The Thames School of Mines, sited on the urupa (resting place) of Aparangi, has great spiritual, cultural and archaeological significance as a location of an urupa (burial ground). It is particularly important to Ngati Maru Paraone and Te Huiraukura, who gifted this tapu land to the Wesleyans for religious purposes only. In 1869 a church and Sunday School were built.
Despite successful Ngati Maru opposition to a primary school on this site, there was a shift from religious instruction when the School of Mines opened in 1886. This was one of about 30 such schools set up to stimulate economic growth in New Zealand.
Other buildings were added, as needed, up and into the 20th century. Prominent among these additions was the large mineralogical museum that opened in 1901.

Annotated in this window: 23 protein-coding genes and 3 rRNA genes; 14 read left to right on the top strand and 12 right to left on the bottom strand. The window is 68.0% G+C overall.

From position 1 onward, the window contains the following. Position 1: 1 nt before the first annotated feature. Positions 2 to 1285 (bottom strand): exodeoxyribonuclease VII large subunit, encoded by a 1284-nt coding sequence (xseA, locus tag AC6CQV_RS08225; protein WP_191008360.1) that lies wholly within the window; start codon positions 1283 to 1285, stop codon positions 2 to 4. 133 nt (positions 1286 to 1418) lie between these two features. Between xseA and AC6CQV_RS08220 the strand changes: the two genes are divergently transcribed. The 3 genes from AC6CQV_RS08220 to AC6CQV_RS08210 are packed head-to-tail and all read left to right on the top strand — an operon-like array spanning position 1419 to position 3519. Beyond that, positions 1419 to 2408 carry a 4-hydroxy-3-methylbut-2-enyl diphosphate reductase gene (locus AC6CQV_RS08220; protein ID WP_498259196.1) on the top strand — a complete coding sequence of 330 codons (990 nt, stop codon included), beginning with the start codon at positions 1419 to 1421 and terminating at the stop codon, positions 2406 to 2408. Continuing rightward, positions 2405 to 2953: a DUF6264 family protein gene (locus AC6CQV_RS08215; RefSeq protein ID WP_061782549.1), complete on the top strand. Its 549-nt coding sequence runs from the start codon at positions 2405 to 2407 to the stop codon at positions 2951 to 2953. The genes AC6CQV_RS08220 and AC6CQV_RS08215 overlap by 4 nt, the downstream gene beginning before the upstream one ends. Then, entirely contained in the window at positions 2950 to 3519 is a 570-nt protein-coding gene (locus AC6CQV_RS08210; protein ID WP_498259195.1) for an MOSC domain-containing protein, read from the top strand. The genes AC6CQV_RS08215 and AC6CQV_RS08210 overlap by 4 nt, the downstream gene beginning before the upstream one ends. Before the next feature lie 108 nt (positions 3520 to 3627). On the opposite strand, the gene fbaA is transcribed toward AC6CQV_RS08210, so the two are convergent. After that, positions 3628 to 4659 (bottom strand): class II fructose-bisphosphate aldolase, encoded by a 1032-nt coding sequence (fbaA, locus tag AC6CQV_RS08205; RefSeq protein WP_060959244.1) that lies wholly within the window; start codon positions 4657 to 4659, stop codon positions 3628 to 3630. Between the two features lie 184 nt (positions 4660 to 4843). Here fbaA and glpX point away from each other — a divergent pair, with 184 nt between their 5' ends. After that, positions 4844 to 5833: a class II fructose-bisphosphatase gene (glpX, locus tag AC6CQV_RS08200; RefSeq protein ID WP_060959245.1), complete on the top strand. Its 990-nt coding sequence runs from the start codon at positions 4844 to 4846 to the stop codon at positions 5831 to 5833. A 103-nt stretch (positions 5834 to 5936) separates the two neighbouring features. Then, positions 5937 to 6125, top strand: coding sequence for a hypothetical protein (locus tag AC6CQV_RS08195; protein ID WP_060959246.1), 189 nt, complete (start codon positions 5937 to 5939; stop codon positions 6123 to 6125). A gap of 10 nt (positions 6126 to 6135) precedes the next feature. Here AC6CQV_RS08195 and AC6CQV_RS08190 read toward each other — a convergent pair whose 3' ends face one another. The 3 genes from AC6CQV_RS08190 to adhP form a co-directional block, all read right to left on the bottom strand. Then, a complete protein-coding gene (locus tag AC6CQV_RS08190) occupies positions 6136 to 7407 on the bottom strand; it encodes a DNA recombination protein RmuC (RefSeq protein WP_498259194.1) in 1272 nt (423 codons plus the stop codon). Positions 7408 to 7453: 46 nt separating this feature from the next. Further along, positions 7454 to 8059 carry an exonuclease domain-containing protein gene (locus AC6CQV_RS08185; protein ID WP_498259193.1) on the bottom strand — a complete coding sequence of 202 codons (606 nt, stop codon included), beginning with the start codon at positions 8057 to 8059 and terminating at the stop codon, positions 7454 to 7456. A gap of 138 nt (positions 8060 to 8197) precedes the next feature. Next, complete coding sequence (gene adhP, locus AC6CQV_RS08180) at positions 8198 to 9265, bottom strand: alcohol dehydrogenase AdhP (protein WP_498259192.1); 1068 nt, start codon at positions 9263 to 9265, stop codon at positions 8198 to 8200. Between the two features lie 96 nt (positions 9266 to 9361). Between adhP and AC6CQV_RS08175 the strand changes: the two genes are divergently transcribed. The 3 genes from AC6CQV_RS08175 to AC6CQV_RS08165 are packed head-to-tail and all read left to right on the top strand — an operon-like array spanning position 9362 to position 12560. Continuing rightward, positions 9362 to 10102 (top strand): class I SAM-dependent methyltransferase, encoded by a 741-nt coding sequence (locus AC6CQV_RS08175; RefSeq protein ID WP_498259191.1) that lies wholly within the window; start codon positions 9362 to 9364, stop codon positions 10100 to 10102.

The complex is particularly significant for its links with science and technology, still containing a large amount of equipment related to the development and teaching of mining and extraction techniques. Its well-preserved interiors demonstrate the use and appearance of educational structures prior to the twentieth century.
The school closed in 1954 and the NZHPT acquired the complex in 1979.
The Thames School of Mines site is nationally significant as a rare and best example of a School of Mines still open to the public. Very few Schools of Mines buildings survive in New Zealand and, of these, the Thames complex is undoubtedly the best preserved and most authentic.